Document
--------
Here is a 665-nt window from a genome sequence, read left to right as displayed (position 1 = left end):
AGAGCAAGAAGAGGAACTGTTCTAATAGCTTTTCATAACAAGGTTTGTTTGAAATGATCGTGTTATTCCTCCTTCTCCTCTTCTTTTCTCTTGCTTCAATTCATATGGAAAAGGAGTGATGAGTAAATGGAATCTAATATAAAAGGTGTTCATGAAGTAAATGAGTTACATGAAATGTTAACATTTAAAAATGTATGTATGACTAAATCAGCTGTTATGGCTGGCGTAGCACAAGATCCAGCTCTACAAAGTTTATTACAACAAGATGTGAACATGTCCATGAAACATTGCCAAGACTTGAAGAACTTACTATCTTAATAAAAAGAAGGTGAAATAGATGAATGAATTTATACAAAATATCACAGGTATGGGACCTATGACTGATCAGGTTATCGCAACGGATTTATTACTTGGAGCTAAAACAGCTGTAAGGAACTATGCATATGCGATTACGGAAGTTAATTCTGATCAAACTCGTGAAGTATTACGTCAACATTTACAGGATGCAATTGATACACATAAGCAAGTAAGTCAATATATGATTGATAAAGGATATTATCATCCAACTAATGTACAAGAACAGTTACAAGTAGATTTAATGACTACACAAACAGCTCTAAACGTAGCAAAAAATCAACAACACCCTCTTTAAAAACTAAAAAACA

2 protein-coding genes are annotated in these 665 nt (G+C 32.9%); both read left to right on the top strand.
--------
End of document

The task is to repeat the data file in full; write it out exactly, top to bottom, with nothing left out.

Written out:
Here is a 665-nt window from a genome sequence, read left to right as displayed (position 1 = left end):
AGAGCAAGAAGAGGAACTGTTCTAATAGCTTTTCATAACAAGGTTTGTTTGAAATGATCGTGTTATTCCTCCTTCTCCTCTTCTTTTCTCTTGCTTCAATTCATATGGAAAAGGAGTGATGAGTAAATGGAATCTAATATAAAAGGTGTTCATGAAGTAAATGAGTTACATGAAATGTTAACATTTAAAAATGTATGTATGACTAAATCAGCTGTTATGGCTGGCGTAGCACAAGATCCAGCTCTACAAAGTTTATTACAACAAGATGTGAACATGTCCATGAAACATTGCCAAGACTTGAAGAACTTACTATCTTAATAAAAAGAAGGTGAAATAGATGAATGAATTTATACAAAATATCACAGGTATGGGACCTATGACTGATCAGGTTATCGCAACGGATTTATTACTTGGAGCTAAAACAGCTGTAAGGAACTATGCATATGCGATTACGGAAGTTAATTCTGATCAAACTCGTGAAGTATTACGTCAACATTTACAGGATGCAATTGATACACATAAGCAAGTAAGTCAATATATGATTGATAAAGGATATTATCATCCAACTAATGTACAAGAACAGTTACAAGTAGATTTAATGACTACACAAACAGCTCTAAACGTAGCAAAAAATCAACAACACCCTCTTTAAAAACTAAAAAACA

2 protein-coding genes are annotated in these 665 nt (G+C 32.9%); both read left to right on the top strand.